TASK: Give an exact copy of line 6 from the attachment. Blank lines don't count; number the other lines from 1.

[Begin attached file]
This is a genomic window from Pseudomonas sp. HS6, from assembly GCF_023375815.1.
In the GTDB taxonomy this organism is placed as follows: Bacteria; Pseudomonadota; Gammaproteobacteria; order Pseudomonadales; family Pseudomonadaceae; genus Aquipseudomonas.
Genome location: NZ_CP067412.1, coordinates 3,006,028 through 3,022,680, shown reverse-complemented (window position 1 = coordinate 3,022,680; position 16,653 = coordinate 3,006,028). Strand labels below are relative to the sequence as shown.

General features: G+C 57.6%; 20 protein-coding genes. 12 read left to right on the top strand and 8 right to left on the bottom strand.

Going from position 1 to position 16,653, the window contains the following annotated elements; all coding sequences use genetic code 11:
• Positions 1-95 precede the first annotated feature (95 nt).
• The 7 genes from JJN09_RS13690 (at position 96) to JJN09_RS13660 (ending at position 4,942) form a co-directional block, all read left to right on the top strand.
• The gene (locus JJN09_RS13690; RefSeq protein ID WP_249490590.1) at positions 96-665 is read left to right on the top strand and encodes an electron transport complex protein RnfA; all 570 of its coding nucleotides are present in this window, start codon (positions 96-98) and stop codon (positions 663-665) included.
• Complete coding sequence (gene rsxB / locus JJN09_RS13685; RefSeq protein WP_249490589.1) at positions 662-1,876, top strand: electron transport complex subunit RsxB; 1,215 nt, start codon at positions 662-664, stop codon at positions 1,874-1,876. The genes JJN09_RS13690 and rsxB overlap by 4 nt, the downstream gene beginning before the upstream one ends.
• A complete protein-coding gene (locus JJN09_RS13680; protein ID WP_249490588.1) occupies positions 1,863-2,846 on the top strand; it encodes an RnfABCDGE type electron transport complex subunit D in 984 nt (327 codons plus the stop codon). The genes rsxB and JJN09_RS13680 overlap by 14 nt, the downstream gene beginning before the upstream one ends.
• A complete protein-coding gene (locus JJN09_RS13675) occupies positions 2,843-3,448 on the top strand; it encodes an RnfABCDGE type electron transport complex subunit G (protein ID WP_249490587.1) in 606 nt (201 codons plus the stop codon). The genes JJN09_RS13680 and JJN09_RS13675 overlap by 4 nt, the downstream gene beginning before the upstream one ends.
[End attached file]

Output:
• Positions 1-95 precede the first annotated feature (95 nt).